(th)
May every member of The Knowledge forum grow financially, intellectually, socially and beyond.
tahanson43206
 
Posts: 336
Joined: Sun Jun 07, 2015 3:38 pm

Re: 20160413 Variations on a theme of Adam Smith

Postby tahanson43206 » Mon Jul 24, 2017 3:07 am

20170723 Pages 939 - 941

Book Five

Of the Revenue of the Sovereign or Commonwealth

Chapter 2

Of the Sources of the General or Public Revenue of the Society

Article 4

Taxes which, it is intended, should fall indifferently upon every different Species of Revenue

This section: Taxes on Consumable Commodities

This section runs from page 938-980

To do it justice, and because the last page of 1028 is close at hand, I've decided to consider subsections.

Today, I'd like to consider Mr. Smith's observations from the bottom of page 939 through the middle of page 941.

Mr. Smith is discussing the impact of taxes upon necessities, of which (I gather) he disapproves, and on luxuries.

In the course of the discussion, Mr. Smith makes what seem to me to be sweeping generalizations about human beings.

Begin Quotation:
It is the sober and industrious poor who generally bring up the most numerous families, and who principally supply the demand for useful labour.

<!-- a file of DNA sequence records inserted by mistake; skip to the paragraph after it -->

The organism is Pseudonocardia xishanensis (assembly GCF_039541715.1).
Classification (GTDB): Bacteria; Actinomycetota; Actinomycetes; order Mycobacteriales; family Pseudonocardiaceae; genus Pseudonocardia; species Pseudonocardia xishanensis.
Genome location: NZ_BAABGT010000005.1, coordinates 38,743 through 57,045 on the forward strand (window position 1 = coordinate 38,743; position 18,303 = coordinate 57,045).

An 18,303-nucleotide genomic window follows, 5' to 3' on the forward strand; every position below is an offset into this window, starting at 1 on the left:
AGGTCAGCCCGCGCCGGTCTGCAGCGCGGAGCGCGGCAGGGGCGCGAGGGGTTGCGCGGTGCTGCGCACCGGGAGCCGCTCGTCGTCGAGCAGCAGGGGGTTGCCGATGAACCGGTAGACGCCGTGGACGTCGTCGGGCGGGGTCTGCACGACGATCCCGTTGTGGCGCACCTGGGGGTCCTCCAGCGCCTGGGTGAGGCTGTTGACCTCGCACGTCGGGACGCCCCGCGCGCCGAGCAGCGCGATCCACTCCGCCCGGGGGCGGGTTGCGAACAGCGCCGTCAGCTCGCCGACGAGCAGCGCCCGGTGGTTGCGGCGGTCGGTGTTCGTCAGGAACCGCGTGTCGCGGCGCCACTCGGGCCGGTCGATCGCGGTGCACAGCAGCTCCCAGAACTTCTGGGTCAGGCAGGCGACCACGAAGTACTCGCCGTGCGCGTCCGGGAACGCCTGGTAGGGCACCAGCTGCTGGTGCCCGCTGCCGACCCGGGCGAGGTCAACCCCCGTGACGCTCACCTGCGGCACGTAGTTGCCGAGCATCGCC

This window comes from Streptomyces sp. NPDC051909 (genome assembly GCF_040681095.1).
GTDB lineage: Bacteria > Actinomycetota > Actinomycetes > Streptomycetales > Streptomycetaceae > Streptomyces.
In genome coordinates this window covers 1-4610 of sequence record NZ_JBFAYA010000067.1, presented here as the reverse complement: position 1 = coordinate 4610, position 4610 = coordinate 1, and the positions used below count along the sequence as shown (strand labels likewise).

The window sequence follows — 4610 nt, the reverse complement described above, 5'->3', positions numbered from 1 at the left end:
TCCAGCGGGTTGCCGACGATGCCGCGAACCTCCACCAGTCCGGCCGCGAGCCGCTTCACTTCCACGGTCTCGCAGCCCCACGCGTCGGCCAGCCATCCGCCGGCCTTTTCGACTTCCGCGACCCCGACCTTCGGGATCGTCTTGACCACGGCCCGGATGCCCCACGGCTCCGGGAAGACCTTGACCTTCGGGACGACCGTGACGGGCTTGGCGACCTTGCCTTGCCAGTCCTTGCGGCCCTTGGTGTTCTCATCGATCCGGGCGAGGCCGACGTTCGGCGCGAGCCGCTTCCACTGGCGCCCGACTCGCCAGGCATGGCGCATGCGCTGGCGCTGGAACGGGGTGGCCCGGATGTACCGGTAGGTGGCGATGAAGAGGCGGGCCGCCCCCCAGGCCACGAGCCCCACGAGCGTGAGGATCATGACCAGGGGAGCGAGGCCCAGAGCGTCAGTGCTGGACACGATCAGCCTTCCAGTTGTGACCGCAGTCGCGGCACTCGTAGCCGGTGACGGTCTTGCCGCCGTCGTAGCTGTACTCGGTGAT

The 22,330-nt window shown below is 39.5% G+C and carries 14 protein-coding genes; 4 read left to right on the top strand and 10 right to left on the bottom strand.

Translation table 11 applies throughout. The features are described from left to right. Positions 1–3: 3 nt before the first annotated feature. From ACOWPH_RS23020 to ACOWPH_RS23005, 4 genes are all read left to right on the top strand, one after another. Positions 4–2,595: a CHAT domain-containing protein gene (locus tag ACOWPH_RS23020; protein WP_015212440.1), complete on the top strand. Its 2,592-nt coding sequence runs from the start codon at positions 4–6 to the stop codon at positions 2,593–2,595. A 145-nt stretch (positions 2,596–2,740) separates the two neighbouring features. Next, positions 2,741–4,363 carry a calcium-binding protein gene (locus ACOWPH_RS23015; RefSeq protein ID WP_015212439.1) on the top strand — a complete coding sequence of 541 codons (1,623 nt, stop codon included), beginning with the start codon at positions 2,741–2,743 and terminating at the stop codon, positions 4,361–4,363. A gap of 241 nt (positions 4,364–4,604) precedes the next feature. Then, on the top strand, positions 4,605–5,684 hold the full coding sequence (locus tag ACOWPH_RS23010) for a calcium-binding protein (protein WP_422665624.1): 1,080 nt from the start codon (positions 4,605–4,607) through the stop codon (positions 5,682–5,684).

End Quotation.

Mr. Smith goes on from there, making observations about the poor of his time.

I cannot judge how accurately Mr. Smith captures the character and situation of the poor of his time, but from the vantage point of 240 years later, in the United States, it seems to me that some aspects of the state of poverty has changed.

The kind of sober and industrious person Mr. Smith was praising in his time might very well find employment in the American economy of 2017, but my expectation is that the wages on offer would be insufficient to support one person in a minimal state of comfort, let alone an entire family.

The rapid introduction of sophisticated automation into manufacturing and service industries, and even into agriculture (beyond the long established replacement of horses decades ago) means that fewer and fewer "jobs" are available for anyone, let alone sober and industrious ones.

In a somewhat random search of the Internet (via Mr. Google), I found a conservative web site with an opinion that I can use to make a point: